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The Moral Miscellany: Or, a Collection of Select Pieces, in Prose and Verse ...
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able actions advantage againſt animals appear attend beauty becauſe beſt better body called character common conſider converſation creatures death delight deſire diſcover earth effect endeavour equally eyes fame father fear firſt fome fortune frequently give hand happineſs happy heart himſelf honour hope human imagination itſelf keep kind knowledge labour ladies laſt learning leſs light live look mankind manner means mind moſt muſt myſelf nature never object obſerved once pain particular paſſion perfection perhaps perſon pleaſing pleaſure preſent produce proper reaſon received round ſaid ſame ſays ſecret ſee ſeems ſenſe ſet ſeveral ſhall ſhe ſhould ſome ſoul ſtate ſubject ſuch tell thee themſelves theſe thing thoſe thou thought tion true truth turn uſe virtue whole whoſe young
Pagina 127 - And I have also given thee that which thou hast not asked, both riches and honour, so that there shall not be any among the kings like unto thee all thy days. And if thou wilt walk in my ways, to keep my statutes and my commandments, as thy father David did walk, then I will lengthen thy days.
Pagina 168 - ... them into the tide, and immediately disappeared. These hidden pitfalls were set very thick at the entrance of the bridge, so that throngs of people no sooner broke through the cloud, but many of them fell into them. They grew thinner towards the middle, but multiplied and lay closer together towards the end of the arches that were entire.
Pagina 13 - I knew a man in Christ above fourteen years ago, (whether in the body, I cannot tell; or whether out of the body, I cannot tell: God knoweth;) such an one caught up to the third heaven.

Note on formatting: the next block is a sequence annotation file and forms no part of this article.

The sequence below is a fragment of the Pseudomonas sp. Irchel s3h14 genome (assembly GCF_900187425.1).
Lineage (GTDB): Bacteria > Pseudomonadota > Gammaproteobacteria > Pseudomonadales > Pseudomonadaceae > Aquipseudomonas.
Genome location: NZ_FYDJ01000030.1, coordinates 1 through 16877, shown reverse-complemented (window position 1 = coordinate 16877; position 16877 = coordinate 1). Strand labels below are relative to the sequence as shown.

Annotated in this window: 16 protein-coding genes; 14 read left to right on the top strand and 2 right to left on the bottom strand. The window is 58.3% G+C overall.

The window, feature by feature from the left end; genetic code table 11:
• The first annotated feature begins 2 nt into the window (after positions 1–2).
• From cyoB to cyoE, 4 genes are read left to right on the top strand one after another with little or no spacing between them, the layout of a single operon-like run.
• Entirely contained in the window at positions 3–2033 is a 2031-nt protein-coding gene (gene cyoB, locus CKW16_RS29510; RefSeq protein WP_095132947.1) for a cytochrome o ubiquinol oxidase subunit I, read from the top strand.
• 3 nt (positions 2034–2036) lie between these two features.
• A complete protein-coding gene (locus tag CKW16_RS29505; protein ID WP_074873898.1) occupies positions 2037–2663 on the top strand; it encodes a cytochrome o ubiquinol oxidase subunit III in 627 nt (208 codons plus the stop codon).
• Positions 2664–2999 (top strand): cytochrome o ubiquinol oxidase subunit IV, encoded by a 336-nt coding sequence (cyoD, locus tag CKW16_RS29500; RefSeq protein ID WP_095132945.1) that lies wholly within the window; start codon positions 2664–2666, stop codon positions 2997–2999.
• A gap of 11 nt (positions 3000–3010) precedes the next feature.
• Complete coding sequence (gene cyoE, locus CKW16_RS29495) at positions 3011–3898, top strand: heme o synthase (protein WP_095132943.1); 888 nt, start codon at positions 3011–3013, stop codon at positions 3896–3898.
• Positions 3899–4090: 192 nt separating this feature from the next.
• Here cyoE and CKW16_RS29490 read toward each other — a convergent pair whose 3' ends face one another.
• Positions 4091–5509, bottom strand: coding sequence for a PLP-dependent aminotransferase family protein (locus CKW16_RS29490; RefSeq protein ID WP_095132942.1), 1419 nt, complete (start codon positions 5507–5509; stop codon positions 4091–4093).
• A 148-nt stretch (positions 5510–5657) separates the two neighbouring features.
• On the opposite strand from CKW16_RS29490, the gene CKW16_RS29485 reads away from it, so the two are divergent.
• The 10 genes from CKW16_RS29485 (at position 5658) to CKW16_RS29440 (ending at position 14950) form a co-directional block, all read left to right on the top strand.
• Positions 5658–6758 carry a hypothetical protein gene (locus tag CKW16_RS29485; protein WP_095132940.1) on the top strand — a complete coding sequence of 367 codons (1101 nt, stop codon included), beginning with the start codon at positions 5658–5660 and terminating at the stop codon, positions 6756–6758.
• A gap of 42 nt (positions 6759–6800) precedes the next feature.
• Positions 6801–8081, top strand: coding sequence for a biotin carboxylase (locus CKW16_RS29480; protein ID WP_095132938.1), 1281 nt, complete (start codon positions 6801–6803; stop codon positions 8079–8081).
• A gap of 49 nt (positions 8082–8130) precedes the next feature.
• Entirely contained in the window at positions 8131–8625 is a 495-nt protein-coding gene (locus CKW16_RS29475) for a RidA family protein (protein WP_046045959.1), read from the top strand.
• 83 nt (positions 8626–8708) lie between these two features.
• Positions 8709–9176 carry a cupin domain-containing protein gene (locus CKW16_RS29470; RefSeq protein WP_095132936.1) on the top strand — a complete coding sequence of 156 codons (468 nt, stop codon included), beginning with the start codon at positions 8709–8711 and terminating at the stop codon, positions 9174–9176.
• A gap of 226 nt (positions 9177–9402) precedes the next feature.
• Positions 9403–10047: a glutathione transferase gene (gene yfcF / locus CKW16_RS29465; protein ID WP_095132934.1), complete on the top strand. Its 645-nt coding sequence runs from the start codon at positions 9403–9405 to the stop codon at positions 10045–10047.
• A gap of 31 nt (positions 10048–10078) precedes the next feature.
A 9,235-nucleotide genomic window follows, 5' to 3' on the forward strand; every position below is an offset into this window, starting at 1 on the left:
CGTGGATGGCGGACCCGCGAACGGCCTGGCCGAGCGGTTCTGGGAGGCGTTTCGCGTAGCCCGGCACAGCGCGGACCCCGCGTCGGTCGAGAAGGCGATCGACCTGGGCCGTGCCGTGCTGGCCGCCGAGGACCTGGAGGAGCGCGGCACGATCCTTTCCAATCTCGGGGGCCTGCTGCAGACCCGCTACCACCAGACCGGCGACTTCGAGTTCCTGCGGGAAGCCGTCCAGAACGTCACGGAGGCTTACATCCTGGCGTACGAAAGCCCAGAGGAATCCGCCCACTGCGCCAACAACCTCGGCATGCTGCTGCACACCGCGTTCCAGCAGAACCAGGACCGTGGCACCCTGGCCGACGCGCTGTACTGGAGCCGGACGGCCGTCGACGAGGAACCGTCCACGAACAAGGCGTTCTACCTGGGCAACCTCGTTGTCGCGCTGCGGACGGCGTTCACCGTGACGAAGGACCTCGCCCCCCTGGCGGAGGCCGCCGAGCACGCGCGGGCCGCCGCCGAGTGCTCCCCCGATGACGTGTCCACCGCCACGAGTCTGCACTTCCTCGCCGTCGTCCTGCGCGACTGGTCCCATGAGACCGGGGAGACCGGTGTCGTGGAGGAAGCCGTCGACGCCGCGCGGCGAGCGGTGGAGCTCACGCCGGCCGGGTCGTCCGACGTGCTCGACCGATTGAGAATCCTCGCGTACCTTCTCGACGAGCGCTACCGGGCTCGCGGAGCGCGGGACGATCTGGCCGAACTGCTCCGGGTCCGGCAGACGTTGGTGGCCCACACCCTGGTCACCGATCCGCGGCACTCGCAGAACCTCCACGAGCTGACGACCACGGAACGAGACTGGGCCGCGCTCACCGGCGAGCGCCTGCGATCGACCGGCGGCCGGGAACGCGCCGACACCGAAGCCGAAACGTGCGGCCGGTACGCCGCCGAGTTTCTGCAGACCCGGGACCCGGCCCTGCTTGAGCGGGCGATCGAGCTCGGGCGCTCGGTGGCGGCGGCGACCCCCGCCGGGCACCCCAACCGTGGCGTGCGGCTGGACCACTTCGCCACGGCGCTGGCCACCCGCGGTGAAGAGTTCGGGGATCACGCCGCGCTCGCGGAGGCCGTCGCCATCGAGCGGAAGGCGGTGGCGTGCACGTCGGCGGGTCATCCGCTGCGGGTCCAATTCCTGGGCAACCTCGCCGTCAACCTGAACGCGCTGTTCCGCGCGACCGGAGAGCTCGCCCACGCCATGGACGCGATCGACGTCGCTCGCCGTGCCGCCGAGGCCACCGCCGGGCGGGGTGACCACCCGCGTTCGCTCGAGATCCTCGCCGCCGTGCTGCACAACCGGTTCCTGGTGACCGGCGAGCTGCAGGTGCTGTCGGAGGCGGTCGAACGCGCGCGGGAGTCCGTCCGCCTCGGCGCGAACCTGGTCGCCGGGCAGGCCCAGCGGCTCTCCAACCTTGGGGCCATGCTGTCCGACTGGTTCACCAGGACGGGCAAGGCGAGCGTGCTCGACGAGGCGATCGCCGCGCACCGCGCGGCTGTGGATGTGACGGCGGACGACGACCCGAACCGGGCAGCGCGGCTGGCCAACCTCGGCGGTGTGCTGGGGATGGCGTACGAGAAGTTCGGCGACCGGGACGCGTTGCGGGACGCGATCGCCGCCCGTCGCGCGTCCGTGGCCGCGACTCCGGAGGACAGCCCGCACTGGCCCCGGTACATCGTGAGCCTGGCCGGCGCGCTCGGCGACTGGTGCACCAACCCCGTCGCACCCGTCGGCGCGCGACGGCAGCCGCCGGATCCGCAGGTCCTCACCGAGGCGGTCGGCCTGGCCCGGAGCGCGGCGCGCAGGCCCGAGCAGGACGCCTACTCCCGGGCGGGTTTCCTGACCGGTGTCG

Pagina 127 - Give therefore thy servant an understanding heart to judge thy people, that I may discern between good and bad : for who is able to judge this thy so great a people ? And the speech pleased the Lord, that Solomon had asked this thing.
Pagina 346 - One morn I missed him on the customed hill, Along the heath and near his favourite tree; Another came; nor yet beside the rill, Nor up the lawn, nor at the wood was he; 'The next with dirges due in sad array Slow through the church-way path we saw him borne. Approach and read (for thou can'st read) the lay, Graved on the stone beneath yon aged thorn.
Pagina 344 - THE curfew tolls the knell of parting day, The lowing herd wind slowly o'er the lea, The plowman homeward plods his weary way, And leaves the world to darkness and to me. Now fades the glimmering landscape on the sight, And all the air a solemn stillness holds, Save where the beetle wheels his droning flight, And drowsy tinklings lull the distant folds...
Pagina 346 - There at the foot of yonder nodding beech That wreathes its old fantastic roots so high, His listless length at noontide would he stretch, And pore upon the brook that babbles by.